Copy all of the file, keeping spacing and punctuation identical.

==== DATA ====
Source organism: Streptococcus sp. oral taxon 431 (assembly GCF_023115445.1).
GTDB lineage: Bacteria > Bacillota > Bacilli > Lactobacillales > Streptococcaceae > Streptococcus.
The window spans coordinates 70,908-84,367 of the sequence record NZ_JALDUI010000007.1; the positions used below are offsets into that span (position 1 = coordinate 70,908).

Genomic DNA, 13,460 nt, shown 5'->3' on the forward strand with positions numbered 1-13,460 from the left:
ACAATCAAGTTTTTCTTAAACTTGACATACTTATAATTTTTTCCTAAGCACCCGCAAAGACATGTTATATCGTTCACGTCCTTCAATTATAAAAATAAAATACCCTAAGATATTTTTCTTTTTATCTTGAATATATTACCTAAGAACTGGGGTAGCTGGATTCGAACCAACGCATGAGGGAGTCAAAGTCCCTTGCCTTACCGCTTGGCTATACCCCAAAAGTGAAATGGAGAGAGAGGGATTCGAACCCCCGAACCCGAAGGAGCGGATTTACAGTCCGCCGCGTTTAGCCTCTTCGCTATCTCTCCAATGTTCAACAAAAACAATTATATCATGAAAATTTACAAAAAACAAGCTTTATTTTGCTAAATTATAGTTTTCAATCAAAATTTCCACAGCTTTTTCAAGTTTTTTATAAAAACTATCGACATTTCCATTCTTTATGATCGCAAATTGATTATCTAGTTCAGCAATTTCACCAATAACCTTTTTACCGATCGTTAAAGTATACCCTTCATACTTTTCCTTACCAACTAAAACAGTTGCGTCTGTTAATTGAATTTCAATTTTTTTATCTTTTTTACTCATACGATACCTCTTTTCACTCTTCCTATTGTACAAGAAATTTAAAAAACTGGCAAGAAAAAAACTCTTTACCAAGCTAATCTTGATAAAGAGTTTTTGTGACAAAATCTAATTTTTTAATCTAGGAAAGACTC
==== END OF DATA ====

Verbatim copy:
Source organism: Streptococcus sp. oral taxon 431 (assembly GCF_023115445.1).
GTDB lineage: Bacteria > Bacillota > Bacilli > Lactobacillales > Streptococcaceae > Streptococcus.
The window spans coordinates 70,908-84,367 of the sequence record NZ_JALDUI010000007.1; the positions used below are offsets into that span (position 1 = coordinate 70,908).

Genomic DNA, 13,460 nt, shown 5'->3' on the forward strand with positions numbered 1-13,460 from the left:
ACAATCAAGTTTTTCTTAAACTTGACATACTTATAATTTTTTCCTAAGCACCCGCAAAGACATGTTATATCGTTCACGTCCTTCAATTATAAAAATAAAATACCCTAAGATATTTTTCTTTTTATCTTGAATATATTACCTAAGAACTGGGGTAGCTGGATTCGAACCAACGCATGAGGGAGTCAAAGTCCCTTGCCTTACCGCTTGGCTATACCCCAAAAGTGAAATGGAGAGAGAGGGATTCGAACCCCCGAACCCGAAGGAGCGGATTTACAGTCCGCCGCGTTTAGCCTCTTCGCTATCTCTCCAATGTTCAACAAAAACAATTATATCATGAAAATTTACAAAAAACAAGCTTTATTTTGCTAAATTATAGTTTTCAATCAAAATTTCCACAGCTTTTTCAAGTTTTTTATAAAAACTATCGACATTTCCATTCTTTATGATCGCAAATTGATTATCTAGTTCAGCAATTTCACCAATAACCTTTTTACCGATCGTTAAAGTATACCCTTCATACTTTTCCTTACCAACTAAAACAGTTGCGTCTGTTAATTGAATTTCAATTTTTTTATCTTTTTTACTCATACGATACCTCTTTTCACTCTTCCTATTGTACAAGAAATTTAAAAAACTGGCAAGAAAAAAACTCTTTACCAAGCTAATCTTGATAAAGAGTTTTTGTGACAAAATCTAATTTTTTAATCTAGGAAAGACTC